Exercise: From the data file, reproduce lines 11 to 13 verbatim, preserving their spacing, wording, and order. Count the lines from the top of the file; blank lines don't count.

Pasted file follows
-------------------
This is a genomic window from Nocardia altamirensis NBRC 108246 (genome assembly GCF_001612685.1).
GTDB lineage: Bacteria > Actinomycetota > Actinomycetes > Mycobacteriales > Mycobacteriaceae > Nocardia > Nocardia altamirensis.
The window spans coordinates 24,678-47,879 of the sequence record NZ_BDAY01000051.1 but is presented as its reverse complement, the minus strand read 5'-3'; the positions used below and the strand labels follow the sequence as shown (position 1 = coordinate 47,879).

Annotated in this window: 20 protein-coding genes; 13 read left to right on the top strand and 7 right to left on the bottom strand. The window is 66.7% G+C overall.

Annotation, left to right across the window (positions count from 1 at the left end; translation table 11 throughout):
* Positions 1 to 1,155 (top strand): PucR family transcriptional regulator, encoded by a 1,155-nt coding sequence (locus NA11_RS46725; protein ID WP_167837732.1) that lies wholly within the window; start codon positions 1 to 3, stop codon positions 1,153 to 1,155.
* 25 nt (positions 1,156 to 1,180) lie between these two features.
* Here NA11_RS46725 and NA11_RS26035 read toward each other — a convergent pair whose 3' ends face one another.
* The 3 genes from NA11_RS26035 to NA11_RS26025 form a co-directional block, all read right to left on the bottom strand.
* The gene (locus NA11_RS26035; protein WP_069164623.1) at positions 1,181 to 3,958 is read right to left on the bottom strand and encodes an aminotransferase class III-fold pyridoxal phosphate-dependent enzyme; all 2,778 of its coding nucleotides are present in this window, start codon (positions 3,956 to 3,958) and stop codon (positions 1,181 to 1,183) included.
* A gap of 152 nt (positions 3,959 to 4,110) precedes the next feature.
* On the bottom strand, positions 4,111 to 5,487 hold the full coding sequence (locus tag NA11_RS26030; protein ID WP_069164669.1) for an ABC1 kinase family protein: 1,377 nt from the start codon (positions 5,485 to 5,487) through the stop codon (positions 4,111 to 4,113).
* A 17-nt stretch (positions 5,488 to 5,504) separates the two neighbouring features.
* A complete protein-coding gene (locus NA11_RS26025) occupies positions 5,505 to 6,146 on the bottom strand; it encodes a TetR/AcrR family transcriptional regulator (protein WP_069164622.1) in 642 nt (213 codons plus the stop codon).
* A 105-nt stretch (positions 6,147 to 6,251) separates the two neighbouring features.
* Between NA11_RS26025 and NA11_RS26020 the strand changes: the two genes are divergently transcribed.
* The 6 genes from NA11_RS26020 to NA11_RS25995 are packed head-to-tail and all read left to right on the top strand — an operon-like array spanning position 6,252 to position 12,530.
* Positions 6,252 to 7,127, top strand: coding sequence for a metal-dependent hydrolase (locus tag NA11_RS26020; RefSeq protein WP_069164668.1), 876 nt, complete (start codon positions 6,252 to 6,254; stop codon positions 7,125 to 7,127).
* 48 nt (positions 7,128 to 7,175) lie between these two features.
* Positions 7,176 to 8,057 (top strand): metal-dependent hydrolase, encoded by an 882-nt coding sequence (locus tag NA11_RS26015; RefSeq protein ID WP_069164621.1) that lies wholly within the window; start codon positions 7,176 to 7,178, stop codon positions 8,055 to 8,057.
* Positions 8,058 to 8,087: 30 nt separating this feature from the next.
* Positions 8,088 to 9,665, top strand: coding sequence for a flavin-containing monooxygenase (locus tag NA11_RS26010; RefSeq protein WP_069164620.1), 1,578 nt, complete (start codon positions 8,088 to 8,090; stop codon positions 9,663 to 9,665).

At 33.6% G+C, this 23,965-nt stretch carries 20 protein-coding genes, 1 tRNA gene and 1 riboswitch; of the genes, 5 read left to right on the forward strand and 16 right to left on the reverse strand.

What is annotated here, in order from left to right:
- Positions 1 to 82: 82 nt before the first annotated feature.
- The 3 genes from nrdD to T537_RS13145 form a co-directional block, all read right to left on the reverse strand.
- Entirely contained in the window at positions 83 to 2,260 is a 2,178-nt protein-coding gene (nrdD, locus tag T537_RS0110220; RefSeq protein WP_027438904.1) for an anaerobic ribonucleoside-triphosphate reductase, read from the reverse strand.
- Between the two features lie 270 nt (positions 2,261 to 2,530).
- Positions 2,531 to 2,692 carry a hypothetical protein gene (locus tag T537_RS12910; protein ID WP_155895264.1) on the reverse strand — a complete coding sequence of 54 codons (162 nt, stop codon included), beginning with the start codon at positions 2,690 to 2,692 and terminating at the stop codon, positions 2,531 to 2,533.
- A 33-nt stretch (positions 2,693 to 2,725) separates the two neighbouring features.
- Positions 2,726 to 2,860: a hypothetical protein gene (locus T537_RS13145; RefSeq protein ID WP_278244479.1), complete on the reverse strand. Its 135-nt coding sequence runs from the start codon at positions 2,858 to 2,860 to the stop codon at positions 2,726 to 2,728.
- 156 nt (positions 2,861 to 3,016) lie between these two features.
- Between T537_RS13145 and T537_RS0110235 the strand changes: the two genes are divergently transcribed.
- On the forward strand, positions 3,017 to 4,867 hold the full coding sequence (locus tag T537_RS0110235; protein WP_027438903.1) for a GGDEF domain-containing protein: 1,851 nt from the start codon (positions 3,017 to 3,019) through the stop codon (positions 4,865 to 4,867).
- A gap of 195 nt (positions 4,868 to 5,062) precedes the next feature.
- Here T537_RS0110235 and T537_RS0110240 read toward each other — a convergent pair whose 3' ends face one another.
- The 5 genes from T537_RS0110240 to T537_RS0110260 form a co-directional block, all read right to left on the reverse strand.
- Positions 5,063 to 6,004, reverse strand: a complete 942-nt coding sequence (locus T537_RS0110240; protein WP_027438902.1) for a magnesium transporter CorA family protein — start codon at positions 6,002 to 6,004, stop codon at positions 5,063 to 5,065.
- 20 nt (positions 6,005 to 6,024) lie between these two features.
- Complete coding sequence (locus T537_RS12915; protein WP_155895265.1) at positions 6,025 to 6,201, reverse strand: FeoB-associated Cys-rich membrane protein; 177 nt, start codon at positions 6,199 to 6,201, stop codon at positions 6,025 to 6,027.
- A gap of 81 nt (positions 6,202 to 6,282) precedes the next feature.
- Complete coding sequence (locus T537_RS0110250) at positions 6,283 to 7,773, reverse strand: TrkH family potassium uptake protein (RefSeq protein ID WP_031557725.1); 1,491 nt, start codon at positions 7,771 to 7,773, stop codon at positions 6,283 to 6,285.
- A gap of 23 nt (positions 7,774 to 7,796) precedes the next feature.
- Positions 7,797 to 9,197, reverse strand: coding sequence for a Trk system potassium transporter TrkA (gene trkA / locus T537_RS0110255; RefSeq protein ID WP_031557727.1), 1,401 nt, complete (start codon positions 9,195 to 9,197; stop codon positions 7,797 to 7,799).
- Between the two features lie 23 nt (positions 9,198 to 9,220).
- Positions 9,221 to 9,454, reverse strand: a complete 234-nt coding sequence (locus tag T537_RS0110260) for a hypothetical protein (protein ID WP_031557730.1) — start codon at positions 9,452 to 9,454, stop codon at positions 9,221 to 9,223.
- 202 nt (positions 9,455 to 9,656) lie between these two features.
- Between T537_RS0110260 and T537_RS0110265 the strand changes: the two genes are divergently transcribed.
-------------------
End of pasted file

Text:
* A gap of 152 nt (positions 3,959 to 4,110) precedes the next feature.
* On the bottom strand, positions 4,111 to 5,487 hold the full coding sequence (locus tag NA11_RS26030; protein ID WP_069164669.1) for an ABC1 kinase family protein: 1,377 nt from the start codon (positions 5,485 to 5,487) through the stop codon (positions 4,111 to 4,113).
* A 17-nt stretch (positions 5,488 to 5,504) separates the two neighbouring features.